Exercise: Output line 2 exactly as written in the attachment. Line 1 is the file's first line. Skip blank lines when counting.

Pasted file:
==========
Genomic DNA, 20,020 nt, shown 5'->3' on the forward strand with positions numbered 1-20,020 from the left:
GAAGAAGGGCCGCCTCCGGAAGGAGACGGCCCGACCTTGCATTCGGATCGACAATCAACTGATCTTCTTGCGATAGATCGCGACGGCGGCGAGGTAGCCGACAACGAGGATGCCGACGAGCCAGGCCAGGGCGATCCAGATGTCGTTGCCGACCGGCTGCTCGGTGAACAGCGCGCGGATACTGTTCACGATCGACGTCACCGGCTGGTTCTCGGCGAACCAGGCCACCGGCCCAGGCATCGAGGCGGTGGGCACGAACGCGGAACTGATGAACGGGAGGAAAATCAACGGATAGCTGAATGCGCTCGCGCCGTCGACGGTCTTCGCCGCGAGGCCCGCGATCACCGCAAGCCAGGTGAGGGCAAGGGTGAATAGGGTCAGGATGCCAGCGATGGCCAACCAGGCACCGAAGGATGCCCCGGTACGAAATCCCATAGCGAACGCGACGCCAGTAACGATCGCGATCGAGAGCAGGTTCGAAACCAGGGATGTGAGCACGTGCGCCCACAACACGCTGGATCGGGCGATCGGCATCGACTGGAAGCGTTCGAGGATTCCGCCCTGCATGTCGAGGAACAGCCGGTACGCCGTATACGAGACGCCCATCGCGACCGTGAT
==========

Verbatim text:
GAAGAAGGGCCGCCTCCGGAAGGAGACGGCCCGACCTTGCATTCGGATCGACAATCAACTGATCTTCTTGCGATAGATCGCGACGGCGGCGAGGTAGCCGACAACGAGGATGCCGACGAGCCAGGCCAGGGCGATCCAGATGTCGTTGCCGACCGGCTGCTCGGTGAACAGCGCGCGGATACTGTTCACGATCGACGTCACCGGCTGGTTCTCGGCGAACCAGGCCACCGGCCCAGGCATCGAGGCGGTGGGCACGAACGCGGAACTGATGAACGGGAGGAAAATCAACGGATAGCTGAATGCGCTCGCGCCGTCGACGGTCTTCGCCGCGAGGCCCGCGATCACCGCAAGCCAGGTGAGGGCAAGGGTGAATAGGGTCAGGATGCCAGCGATGGCCAACCAGGCACCGAAGGATGCCCCGGTACGAAATCCCATAGCGAACGCGACGCCAGTAACGATCGCGATCGAGAGCAGGTTCGAAACCAGGGATGTGAGCACGTGCGCCCACAACACGCTGGATCGGGCGATCGGCATCGACTGGAAGCGTTCGAGGATTCCGCCCTGCATGTCGAGGAACAGCCGGTACGCCGTATACGAGACGCCCATCGCGACCGTGAT